The Starting Eleven – Nicky Reid

It’s the 40th anniversary of the 1981 FA Cup final on May 9 and ten years ago, as we looked forward to Manchester City appearing in the 2011 FA Cup final, I was asked by the Manchester Evening News to write profiles of the eleven players who started the 1981 final.

For the next few days I will post those profiles, one a day, free to read here. These will only be free to view until May 16, so please read them while you can. Thanks.

Here’s the latest (appearing here as it was written in 2011)…

As we look forward to the 2011 FA Cup final, Gary James takes a look at the eleven players who made the starting line-up for City’s last FA Cup final in 1981.  Today, centre-back Nicky Reid.

Switched to the centre of defence when John Bond brought in Bobby McDonald, twenty year old Nicky Reid formed, with Tommy Caton, the youngest centre-back pairing in FA Cup final history when they appeared in the 1981 final.  Reid, who Malcolm Allison gave a debut to in a UEFA Cup quarter-final two years earlier, was a versatile player who had already performed well as a midfielder, left-back, right-back and in the centre of defence. 

Reid would probably have played in any position for the Blues, such was his love of City:  “I’ve always been a fanatical City supporter.  I would have joined any professional club but obviously when City came in for me, I jumped at the chance.” 

He originally joined the Club from school in 1977 under the guidance of youth coaches Steve Fleet and Dave Ewing:  “They gave me my first experience of proper football.  They showed me what being a professional was all about.”

As the man who gave Reid his first team opportunity, Malcolm Allison once described the player as “the fiercest tackler since Dave Mackay” – a major compliment, particularly as it came at the start of his career and set expectations.  Nevertheless, Reid did impress and Allison had been a major influence:  “He gave me the belief I could do the business and he instilled a lot of confidence in me.”

Inevitably for a committed defender, disciplinary matters meant Reid did not figure in every tie during the 1981 FA Cup run.  In fact, his sending off in a January League game with Middlesbrough came in very unusual circumstances.  Firstly, the visitors wore Manchester United’s home kit as the game was to be televised and Boro arrived with shirts bearing their sponsor’s name – shirt advertising was not allowed on TV at the time.  They made a quick dash to Old Trafford to use the Reds’ shirts instead. 

Later, an over-reaction by the referee saw Reid and Boro’s Hodgson given red cards for a bit of arm and shirt-pulling.  What made this newsworthy was the fact that this was the last day before the red card system ended – it did eventually return later in the decade.  Reid was suspended for the fourth round.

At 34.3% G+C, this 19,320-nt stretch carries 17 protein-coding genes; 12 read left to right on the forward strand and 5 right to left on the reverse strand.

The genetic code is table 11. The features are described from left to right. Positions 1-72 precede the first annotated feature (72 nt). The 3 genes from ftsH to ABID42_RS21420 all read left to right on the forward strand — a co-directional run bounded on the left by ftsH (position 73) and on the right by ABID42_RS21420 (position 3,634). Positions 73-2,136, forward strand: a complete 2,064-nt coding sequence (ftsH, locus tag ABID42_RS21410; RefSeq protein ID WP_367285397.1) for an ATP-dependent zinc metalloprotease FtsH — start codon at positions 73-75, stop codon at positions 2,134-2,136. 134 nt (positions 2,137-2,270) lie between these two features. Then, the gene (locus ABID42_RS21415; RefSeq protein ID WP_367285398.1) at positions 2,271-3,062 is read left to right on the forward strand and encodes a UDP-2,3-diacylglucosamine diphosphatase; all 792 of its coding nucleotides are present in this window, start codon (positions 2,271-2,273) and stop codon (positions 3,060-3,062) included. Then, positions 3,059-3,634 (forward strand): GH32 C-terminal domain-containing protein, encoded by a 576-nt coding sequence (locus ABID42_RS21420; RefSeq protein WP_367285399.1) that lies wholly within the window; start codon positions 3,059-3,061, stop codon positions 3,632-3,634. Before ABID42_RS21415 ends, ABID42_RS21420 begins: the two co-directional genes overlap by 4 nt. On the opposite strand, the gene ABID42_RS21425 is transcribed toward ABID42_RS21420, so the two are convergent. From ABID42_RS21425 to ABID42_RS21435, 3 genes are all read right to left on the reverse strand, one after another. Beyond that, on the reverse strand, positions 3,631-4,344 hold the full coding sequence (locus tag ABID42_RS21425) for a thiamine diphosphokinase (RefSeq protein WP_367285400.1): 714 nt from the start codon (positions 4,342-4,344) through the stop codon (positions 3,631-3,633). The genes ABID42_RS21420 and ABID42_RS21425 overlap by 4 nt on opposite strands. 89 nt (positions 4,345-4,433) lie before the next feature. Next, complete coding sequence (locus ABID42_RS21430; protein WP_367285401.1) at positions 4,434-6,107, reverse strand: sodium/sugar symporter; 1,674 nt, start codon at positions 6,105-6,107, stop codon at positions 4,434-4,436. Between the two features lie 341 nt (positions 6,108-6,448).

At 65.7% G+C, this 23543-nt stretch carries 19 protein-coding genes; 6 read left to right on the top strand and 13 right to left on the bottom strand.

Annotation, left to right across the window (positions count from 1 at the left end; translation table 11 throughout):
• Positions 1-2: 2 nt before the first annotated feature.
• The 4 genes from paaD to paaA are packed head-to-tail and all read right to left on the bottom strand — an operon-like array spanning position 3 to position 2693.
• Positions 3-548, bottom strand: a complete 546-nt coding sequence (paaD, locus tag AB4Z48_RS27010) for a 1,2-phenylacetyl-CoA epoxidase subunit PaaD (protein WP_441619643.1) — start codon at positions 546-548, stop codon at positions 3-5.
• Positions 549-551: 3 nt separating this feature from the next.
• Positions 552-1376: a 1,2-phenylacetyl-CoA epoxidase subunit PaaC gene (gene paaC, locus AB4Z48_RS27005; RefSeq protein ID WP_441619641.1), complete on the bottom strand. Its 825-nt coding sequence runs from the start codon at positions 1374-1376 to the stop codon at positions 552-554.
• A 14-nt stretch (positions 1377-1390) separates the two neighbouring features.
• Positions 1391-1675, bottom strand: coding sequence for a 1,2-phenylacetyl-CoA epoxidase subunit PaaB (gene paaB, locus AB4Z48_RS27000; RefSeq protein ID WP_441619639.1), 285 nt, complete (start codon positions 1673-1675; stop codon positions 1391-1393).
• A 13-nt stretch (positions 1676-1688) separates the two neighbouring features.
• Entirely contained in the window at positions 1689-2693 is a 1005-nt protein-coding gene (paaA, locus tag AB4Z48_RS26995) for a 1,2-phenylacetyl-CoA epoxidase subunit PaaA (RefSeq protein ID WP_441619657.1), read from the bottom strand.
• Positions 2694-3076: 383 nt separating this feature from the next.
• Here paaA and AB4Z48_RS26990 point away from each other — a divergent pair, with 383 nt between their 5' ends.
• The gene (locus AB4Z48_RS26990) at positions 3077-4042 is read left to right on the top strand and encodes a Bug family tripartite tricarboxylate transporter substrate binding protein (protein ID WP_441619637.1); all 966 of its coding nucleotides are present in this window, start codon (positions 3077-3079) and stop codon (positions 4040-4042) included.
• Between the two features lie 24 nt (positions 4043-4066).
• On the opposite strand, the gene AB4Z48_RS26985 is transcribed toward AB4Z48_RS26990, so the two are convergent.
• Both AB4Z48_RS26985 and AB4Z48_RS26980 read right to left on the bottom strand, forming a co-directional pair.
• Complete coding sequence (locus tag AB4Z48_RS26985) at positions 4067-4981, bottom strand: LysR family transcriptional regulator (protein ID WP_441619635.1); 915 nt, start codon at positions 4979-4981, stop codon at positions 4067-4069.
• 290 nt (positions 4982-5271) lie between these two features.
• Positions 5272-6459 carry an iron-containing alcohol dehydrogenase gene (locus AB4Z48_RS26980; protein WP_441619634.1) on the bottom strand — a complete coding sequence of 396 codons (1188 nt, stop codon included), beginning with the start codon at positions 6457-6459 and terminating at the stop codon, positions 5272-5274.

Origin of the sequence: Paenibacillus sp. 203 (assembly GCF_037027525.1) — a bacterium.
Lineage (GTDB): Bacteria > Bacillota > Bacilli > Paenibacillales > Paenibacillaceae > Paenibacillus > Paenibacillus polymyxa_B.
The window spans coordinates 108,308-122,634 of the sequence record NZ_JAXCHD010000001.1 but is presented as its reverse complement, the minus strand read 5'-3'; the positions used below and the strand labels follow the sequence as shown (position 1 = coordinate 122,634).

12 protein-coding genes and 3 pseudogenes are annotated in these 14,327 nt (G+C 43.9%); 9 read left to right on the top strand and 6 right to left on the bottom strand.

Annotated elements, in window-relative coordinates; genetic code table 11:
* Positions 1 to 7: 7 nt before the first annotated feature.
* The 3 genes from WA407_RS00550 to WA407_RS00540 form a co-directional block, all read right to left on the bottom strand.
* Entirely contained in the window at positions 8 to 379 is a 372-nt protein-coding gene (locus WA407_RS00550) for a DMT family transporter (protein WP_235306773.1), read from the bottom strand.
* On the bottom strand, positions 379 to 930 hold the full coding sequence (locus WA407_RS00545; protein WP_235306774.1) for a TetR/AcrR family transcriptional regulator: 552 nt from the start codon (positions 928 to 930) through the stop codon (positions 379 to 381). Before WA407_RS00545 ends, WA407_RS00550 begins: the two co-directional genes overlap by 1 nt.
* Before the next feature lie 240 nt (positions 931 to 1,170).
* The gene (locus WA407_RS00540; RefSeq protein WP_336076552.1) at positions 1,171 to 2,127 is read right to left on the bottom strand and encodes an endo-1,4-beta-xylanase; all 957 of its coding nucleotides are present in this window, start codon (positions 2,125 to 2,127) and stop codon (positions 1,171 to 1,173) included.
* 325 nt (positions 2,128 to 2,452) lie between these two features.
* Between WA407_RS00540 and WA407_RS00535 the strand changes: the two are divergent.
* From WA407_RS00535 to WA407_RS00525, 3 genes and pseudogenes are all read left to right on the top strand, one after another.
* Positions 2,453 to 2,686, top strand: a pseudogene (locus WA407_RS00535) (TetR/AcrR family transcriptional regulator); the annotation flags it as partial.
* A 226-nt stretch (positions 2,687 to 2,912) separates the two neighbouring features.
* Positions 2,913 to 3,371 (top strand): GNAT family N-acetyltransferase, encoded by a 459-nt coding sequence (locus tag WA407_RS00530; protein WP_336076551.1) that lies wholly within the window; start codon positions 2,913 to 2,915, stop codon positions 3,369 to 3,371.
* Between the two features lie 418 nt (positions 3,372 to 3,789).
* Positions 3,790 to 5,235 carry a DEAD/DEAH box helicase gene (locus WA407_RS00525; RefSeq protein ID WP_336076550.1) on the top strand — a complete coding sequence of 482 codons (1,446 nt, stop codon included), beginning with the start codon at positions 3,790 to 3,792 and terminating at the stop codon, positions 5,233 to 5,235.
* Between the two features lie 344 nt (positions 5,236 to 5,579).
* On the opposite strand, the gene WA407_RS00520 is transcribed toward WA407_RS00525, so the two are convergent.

In the build-up to the ’81 final Shoot magazine highlighted the role the Mancunian was to play:  “It is Reid’s job to shackle the menace of the opposing dangermen – a task he carried out to devastating effect when he subdued Dalglish and Mariner in semi-final ties recently.”

The magazine was fairly accurate with its prediction and Reid received significant praise for his performance in the initial drawn game.  In fact the Daily Mail named Reid as one of the reasons why Tottenham did not deserve a second chance:  “For what they are worth to the bewildered Tommy Hutchison, the defiant Joe Corrigan, the prodigious Nicky Reid and the inspiring John Bond, my sympathies are with City.  At least they gave their all for 90 minutes and then dredged up a little extra for the additional half-hour.  With the heroic exception of Graham Roberts, Tottenham’s approach was a disgrace.”

Despite Reid’s endeavours in both games, he left Wembley defeated, but he remained a very popular and important member of Bond’s side, and then later Billy McNeill’s Blues.  

Apart from a summer spent playing in the USA Reid remained a Blue until 1987 when he transferred to Blackburn.  He helped the side gain promotion and then spells at West Bromwich Albion, Wycombe, Woking, Witton Albion, and Bury followed.  In 1997 he became Sligo Rovers player-manager, winning the FAI League Cup, but soon decided to concentrate on the rehabilitation of footballers instead, taking degrees in Sports Rehabilitation and also in Physiotherapy.  

Years of study followed:  “The studying has been a long hard slog, and It would have been very difficult for me financially but the PFA sponsored me.  I am sports-mad and I just saw physiotherapy as a way to stay involved in sport.”

After various fitness and physio roles at Burnley, City, Barrow, Bury and Hyde, he replaced Paul Lake as physio at Macclesfield Town in 2008.

In 2011, his current role has his full focus and keeps him involved in a sport he loves.

My biography of Peter Barnes is now available to subscribe to. Order by May 15 and you will receive a copy signed by me & Peter, the book posted to your home address before it appears in any shop AND your name printed in the book. Order (and more details) here:

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